Parr: This is going to be a bit of a non-answer. This is a tricky question because we have very different writing styles. I think that your writing is more entertaining than mine, so I should probably write a bit more like you do. I should at least try to sound less formal. I would give some topic recommendations, but you seem to write about different things in a way that draws people’s attention, whether it be lithium, incels, being poor, David French, blogging, bad jobs, etc. In this way, people are drawn to your mind and writing style rather than specific content. That’s cool. I also like that we both write articles that are critical of other writers in the rationalist sphere. I think we should continue doing that, and I think it’s healthy for a community to have contrarian opinions.
Info: Love the inversion! My answer touches on something I’ve been introspecting a lot about with respect to my own writing so hopefully it’s overly personal and awkward enough to fit here.
Writing under a pseudonym has been great for me in a lot of ways. It makes me less self-conscious about what I write so hitting publish is a little less daunting and it also makes it easier for me to hold aspects of my identity more loosely so that I can explore different angles to things than I might be inclined to do otherwise. I think I’m more open-minded as Infovores than I am as [redacted].
But I also see how writing under a pseudonym might overly obscure my personality or smooth over it in ways that leave less for a new reader to latch onto. If I were writing as [redacted], that human name and visage would, with all its flaws, ground who I am in something organic and “real” that I’m not sure can be fully approximated with an alt.
For me this trade-off sort of echoes the famous “experience machine” thought experiment about whether a human hypothetically would or should choose to plug into an idealized world disconnected from physical reality… which I realize I shouldn’t get into too deep rn. But to the extent we face this choice in blogging, there’s probably some optimal midway point between 100% reality and 100% alt-reality that’s optimal for what we’re trying to do.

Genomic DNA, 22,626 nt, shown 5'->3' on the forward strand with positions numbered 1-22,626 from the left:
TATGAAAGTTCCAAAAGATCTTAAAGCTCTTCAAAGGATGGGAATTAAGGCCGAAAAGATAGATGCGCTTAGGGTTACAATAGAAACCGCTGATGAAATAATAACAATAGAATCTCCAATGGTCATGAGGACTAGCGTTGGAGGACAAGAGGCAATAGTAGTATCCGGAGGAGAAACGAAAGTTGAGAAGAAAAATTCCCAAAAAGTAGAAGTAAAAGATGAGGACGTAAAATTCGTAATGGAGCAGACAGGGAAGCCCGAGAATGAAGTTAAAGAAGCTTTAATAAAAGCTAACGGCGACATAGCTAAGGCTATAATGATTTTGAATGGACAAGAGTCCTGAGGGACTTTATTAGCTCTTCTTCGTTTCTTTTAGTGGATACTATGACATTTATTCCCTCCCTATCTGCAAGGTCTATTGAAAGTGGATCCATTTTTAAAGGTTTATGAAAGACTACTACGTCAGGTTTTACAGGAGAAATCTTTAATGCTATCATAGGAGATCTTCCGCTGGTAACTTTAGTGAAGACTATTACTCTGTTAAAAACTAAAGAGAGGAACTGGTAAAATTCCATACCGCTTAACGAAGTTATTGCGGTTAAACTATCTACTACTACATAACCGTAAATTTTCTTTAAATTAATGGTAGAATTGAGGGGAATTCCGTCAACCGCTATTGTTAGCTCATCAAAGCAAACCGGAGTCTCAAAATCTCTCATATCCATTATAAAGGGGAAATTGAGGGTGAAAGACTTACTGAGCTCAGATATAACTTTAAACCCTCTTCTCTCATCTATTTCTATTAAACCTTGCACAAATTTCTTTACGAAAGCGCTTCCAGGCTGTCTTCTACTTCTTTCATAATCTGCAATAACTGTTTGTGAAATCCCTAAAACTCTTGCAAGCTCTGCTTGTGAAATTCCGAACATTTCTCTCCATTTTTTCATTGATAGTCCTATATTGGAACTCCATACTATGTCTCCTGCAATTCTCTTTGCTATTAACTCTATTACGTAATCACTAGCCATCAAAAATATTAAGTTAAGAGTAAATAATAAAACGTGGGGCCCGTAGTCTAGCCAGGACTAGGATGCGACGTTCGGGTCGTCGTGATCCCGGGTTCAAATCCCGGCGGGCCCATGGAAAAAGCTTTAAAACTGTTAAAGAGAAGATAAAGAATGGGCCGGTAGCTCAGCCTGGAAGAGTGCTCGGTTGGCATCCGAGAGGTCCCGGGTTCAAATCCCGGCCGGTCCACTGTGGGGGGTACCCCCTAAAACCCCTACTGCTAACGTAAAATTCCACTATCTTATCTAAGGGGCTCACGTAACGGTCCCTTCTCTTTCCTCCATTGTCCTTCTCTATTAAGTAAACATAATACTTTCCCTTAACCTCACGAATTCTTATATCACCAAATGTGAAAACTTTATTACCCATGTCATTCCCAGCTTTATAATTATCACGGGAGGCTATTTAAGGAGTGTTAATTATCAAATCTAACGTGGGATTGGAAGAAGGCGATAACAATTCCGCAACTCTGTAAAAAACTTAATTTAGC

So with that long wind-up, I think that both of us could maybe stand to move a little more in the direction of embodied, well-defined personae than we are now. We both have logos without a human-like image or face in them and blogger names that are more like titles than approachable terms of address. I think that does make it harder for prospective readers to connect with us to some degree.
Katherine Dee comes to mind as someone who has struck a really nice balance here by employing multiple different images and pseudonyms to give readers a sense for who she is without revealing her full identity or limiting the space for exploration. Parrhesia has started going this way as well with his new logo and it seems easier now for me to picture him as a real entity and assign greater weight to his ideas.
But anyway, I’m rambling and the Infovores mask is slipping a bit. . . maybe that’s the move?
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For more on this check out this interview (also linked above) with Tyler Cowen on Econtalk. The book being discussed, “Create Your Own Economy”, was later retitled “The Age of the Infovore”. Footnote added because after reflecting further, I should have made some explicit textual reference to Cowen’s interpretation here.
Great move making this a written out interview! I had opened the tab originially thinking it was a podcast type thing, and it sat for quite a few hours before I got done with work and could actually pay attention, yet lo and behold! I could have started reading it right away!
(Lately I read things I care about, and listening is for movie reviews or blacksmithing videos. I don't know why.)
Anyway, thanks for writing this up about two great authors!
Wow, this is great! Love reading this collaborative effort. Thanks for posting!